The journal Theory and Practice of Legislation will be publishing an emergency Special Issue on legislative responses to the Coronavirus.
Its aim is to offer an international and interdisciplinary forum for the examination of legislation. The journal addresses formal legislation and its alternatives, such as covenants, regulation by non-state actors, etc.
Papers should examine topics related to the overall legislative response to the Coronavirus. They can include but are not limited to the following issues:
- The definition of “emergency” which allows for emergency legislation
- Changes to normal law-making procedures for emergency legislation
- Responsibility of legislatures in these circumstances to either initiate or scrutinise legislative proposals
- Effectiveness of legislatures in holding governments to account
- Whether legislatures continue to sit and adaptions allowing them to sit
- Nature, form, and content of emergency legislation
- Clashes between public health protection and individual liberties
- Whether legislation is evidence-based or a political response to the circumstances
- Role of scientists / experts in law-making
- Procedural safeguards built into legislation: access to courts, scrutiny by parliaments, etc.
- Time limits for emergency legislation and procedures for extending it
- Curtailment of ordinary constitutional practice and the rule of law during emergencies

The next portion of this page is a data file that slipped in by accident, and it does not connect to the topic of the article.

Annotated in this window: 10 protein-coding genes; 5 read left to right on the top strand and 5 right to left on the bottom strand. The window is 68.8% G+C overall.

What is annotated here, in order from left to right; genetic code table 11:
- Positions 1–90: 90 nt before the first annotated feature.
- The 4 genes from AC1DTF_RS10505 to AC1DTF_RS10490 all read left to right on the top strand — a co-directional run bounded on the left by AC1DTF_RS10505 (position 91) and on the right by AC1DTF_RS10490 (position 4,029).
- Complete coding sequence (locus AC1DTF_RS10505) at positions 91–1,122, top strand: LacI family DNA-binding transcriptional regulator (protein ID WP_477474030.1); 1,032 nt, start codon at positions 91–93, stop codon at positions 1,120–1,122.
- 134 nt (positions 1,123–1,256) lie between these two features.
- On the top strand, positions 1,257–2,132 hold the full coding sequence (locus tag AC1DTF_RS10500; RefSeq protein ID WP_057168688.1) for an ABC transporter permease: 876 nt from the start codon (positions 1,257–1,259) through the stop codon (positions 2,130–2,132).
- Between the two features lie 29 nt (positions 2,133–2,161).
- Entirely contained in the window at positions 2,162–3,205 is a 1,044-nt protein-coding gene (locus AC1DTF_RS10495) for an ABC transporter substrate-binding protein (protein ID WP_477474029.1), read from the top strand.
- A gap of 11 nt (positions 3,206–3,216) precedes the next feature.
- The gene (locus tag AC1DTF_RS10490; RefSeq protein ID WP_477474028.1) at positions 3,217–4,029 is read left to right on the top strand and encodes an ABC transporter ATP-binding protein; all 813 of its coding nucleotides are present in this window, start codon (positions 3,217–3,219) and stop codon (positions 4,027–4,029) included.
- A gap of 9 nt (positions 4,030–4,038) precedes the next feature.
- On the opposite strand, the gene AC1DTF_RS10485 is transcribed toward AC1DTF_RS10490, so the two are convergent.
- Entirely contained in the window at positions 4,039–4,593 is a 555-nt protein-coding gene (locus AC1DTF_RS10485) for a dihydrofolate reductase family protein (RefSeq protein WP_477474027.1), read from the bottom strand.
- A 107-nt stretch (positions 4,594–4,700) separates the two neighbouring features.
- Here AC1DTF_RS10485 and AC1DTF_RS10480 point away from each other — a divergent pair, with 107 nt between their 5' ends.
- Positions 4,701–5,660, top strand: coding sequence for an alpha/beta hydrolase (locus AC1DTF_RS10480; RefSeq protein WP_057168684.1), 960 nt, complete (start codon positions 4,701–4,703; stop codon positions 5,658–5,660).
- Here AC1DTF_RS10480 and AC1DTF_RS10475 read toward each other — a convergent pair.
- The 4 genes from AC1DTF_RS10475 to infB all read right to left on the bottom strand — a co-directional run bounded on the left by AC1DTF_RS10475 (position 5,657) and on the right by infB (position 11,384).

- Compliance of national legislation with international obligations under ICCPR and the Siracusa principles
- Fitness of existing domestic legislation to deal with emergencies or need for new legislation
- Co-ordination of responses within states (federal, regional, municipal, local) and across states (EU, UN, other international organisations)
- Differences in legislative responses for pandemics, war, terrorism, other natural disasters
Country-specific papers are within the scope of this call. In such cases, authors are expected to undertake a normative assessment beyond the description of the legislation. These assessments should be original analysis.
Deadline for submission of abstracts is 6 April 2020.
Abstracts should include the provisional title and an outline of the proposed content. This should be a few hundred words long but there is no word limit.
Editors will carry out a preliminary sift of abstracts and invite authors to submit a full paper. Once invited, authors are expected to submit their papers as soon as possible. This will allow to maximise impact as they will be published online as soon as ready. Papers will be peer-reviewed and published approximately within two weeks after acceptance.
Deadline for submission of papers is 8 May 2020.
The usual paper length ranges from 6,000 to 8,000 words. Shorter submissions of, at least, 4,000 words will be exceptionally accepted in view of the circumstances.
Papers should follow the Style Guide OSCOLA (4th edition).
Read detailed instructions for authors here.
See the full call for papers here.
The publishers have announced that all COVID-19 related, peer-reviewed, research published in Taylor & Francis journals is free to access.